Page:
ASSISTANT SECRETARY BOUCHER: Our view is that they are all part of the picture. They all have to be done, and one of the factors that makes Germany an important ally is not just the size of its contributions but the fact that it is involved in this mission across the board -- in the military operations, in the training, in the OEF part of it but also in the civil reconstruction, and the increases in the civil reconstruction I think are very important. We work with countries to try to get them to do as much as they can. And you saw huge increases in what we were doing last year and you saw huge increases now in the budgets that we have to do training -- in the budgets we that we have for civil reconstruction. So I think we are all doing that.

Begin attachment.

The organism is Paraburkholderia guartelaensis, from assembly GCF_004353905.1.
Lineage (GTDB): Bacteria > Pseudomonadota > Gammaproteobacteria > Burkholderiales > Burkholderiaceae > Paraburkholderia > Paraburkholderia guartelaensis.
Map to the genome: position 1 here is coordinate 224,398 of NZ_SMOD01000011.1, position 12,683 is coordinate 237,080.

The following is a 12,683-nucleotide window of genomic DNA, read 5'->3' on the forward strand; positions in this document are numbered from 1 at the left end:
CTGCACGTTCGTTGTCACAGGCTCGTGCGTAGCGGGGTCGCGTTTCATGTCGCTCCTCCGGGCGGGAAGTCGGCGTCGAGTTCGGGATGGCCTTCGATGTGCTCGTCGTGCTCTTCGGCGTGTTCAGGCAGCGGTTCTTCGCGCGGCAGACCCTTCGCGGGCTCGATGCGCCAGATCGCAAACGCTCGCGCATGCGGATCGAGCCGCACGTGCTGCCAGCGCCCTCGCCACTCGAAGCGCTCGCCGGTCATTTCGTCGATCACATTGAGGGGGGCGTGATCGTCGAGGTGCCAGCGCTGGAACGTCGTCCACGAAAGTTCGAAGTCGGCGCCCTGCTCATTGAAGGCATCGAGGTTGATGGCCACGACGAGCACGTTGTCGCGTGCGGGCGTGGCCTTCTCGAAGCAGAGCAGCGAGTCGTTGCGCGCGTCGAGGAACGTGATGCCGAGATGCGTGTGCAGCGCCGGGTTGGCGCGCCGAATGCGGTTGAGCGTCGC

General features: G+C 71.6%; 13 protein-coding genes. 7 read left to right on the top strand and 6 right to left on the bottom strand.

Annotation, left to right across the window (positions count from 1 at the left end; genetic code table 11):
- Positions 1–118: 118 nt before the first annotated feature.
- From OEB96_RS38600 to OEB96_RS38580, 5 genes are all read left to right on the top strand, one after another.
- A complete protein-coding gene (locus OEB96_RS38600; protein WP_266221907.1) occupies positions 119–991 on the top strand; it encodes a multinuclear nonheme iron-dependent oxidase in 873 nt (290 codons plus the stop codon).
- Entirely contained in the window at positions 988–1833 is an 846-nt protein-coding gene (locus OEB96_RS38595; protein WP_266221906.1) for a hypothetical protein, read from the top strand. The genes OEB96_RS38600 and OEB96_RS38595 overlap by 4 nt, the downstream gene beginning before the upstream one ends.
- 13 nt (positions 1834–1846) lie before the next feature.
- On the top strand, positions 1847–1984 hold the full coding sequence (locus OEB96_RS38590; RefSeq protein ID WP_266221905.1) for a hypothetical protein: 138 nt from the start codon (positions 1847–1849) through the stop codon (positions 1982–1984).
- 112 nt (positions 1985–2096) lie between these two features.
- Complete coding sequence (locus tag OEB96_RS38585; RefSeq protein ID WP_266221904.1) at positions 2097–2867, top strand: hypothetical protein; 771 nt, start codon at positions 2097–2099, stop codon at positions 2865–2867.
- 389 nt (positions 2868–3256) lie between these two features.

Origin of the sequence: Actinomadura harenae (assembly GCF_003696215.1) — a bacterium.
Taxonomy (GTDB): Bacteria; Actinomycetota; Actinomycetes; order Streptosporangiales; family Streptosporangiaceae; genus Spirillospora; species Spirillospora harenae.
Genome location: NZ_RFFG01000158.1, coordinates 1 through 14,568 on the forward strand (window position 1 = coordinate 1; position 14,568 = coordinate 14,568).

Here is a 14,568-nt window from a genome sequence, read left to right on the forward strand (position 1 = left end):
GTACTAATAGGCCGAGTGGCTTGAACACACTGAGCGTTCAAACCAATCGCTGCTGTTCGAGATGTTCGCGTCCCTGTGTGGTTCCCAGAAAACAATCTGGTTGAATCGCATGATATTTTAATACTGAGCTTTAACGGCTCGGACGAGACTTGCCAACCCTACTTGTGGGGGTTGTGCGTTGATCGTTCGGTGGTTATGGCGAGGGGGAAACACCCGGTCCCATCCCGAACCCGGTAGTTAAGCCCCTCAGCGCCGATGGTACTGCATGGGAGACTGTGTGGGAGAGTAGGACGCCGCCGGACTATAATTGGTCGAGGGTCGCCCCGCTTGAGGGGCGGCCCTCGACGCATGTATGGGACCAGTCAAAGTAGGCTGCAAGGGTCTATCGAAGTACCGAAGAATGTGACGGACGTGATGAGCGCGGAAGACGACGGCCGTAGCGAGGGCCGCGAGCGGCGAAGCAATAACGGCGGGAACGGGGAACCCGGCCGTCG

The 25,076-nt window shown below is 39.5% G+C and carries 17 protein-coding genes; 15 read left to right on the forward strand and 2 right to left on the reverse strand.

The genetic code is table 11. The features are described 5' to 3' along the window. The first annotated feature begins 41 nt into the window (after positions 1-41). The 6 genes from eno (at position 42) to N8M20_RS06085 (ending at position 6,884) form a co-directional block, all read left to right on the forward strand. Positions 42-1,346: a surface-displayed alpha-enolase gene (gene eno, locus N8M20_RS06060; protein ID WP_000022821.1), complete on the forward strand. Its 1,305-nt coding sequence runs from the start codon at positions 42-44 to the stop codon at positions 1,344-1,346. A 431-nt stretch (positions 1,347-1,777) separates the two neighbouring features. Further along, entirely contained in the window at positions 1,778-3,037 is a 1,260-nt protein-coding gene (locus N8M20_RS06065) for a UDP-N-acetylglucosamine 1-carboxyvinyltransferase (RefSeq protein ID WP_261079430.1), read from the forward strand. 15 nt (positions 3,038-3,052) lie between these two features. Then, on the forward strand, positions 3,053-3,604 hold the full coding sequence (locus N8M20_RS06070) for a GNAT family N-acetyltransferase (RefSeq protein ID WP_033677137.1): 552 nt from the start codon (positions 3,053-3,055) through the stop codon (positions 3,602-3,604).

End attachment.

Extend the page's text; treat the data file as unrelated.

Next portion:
I don’t think it is a matter so much of de-emphasizing the military; I think to some extent the progress on the civilian front and the effort on the civilian front have been undervalued and underreported. It is not -- you know -- building a road is not as exciting as fighting a battle. But the fact is long-term roads can make a bigger difference. Some of you were here when General Eikenberry was here in January along with Ambassador Neumann and will remember General Eikenberry’s phrase that he said at one point: “If I could have another battalion or another road I would take the road,” because that is the process of extending government and opening up access. So these are all important parts of the mission, and to the extent that talking about the civilian effort and increasing the civilian effort gets more attention to it, I think that is worthwhile.